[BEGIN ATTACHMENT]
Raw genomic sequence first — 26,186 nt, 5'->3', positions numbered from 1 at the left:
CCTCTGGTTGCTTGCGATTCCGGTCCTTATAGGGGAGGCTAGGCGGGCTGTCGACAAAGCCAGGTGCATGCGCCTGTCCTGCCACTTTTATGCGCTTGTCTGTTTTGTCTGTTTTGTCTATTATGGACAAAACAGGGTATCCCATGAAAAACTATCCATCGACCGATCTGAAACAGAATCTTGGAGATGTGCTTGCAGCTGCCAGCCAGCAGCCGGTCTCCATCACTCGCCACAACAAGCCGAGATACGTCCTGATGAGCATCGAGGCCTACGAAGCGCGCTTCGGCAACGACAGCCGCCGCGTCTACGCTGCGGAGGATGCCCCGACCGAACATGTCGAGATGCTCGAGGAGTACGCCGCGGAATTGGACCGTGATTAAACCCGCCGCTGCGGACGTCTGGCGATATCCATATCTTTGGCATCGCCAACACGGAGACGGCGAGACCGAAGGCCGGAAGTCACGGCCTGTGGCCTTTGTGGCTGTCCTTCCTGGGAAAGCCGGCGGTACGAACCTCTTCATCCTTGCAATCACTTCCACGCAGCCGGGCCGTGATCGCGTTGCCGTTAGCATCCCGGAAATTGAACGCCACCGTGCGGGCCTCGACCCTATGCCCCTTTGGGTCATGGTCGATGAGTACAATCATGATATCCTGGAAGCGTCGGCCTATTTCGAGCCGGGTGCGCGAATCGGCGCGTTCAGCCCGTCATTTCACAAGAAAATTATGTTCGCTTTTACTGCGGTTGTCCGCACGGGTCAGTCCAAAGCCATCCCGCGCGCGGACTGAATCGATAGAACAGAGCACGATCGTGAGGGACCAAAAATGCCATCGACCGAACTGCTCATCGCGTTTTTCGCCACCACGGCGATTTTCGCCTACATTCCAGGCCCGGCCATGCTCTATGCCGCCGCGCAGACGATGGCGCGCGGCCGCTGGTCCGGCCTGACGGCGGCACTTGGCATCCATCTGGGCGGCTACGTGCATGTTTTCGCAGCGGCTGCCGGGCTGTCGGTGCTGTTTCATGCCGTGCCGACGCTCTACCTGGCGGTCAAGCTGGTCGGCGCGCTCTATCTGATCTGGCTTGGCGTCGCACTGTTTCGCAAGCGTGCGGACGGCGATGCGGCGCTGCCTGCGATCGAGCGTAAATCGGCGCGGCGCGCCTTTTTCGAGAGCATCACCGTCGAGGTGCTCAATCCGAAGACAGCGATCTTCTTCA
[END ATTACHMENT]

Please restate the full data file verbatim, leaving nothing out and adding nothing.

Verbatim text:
Raw genomic sequence first — 26,186 nt, 5'->3', positions numbered from 1 at the left:
CCTCTGGTTGCTTGCGATTCCGGTCCTTATAGGGGAGGCTAGGCGGGCTGTCGACAAAGCCAGGTGCATGCGCCTGTCCTGCCACTTTTATGCGCTTGTCTGTTTTGTCTGTTTTGTCTATTATGGACAAAACAGGGTATCCCATGAAAAACTATCCATCGACCGATCTGAAACAGAATCTTGGAGATGTGCTTGCAGCTGCCAGCCAGCAGCCGGTCTCCATCACTCGCCACAACAAGCCGAGATACGTCCTGATGAGCATCGAGGCCTACGAAGCGCGCTTCGGCAACGACAGCCGCCGCGTCTACGCTGCGGAGGATGCCCCGACCGAACATGTCGAGATGCTCGAGGAGTACGCCGCGGAATTGGACCGTGATTAAACCCGCCGCTGCGGACGTCTGGCGATATCCATATCTTTGGCATCGCCAACACGGAGACGGCGAGACCGAAGGCCGGAAGTCACGGCCTGTGGCCTTTGTGGCTGTCCTTCCTGGGAAAGCCGGCGGTACGAACCTCTTCATCCTTGCAATCACTTCCACGCAGCCGGGCCGTGATCGCGTTGCCGTTAGCATCCCGGAAATTGAACGCCACCGTGCGGGCCTCGACCCTATGCCCCTTTGGGTCATGGTCGATGAGTACAATCATGATATCCTGGAAGCGTCGGCCTATTTCGAGCCGGGTGCGCGAATCGGCGCGTTCAGCCCGTCATTTCACAAGAAAATTATGTTCGCTTTTACTGCGGTTGTCCGCACGGGTCAGTCCAAAGCCATCCCGCGCGCGGACTGAATCGATAGAACAGAGCACGATCGTGAGGGACCAAAAATGCCATCGACCGAACTGCTCATCGCGTTTTTCGCCACCACGGCGATTTTCGCCTACATTCCAGGCCCGGCCATGCTCTATGCCGCCGCGCAGACGATGGCGCGCGGCCGCTGGTCCGGCCTGACGGCGGCACTTGGCATCCATCTGGGCGGCTACGTGCATGTTTTCGCAGCGGCTGCCGGGCTGTCGGTGCTGTTTCATGCCGTGCCGACGCTCTACCTGGCGGTCAAGCTGGTCGGCGCGCTCTATCTGATCTGGCTTGGCGTCGCACTGTTTCGCAAGCGTGCGGACGGCGATGCGGCGCTGCCTGCGATCGAGCGTAAATCGGCGCGGCGCGCCTTTTTCGAGAGCATCACCGTCGAGGTGCTCAATCCGAAGACAGCGATCTTCTTCA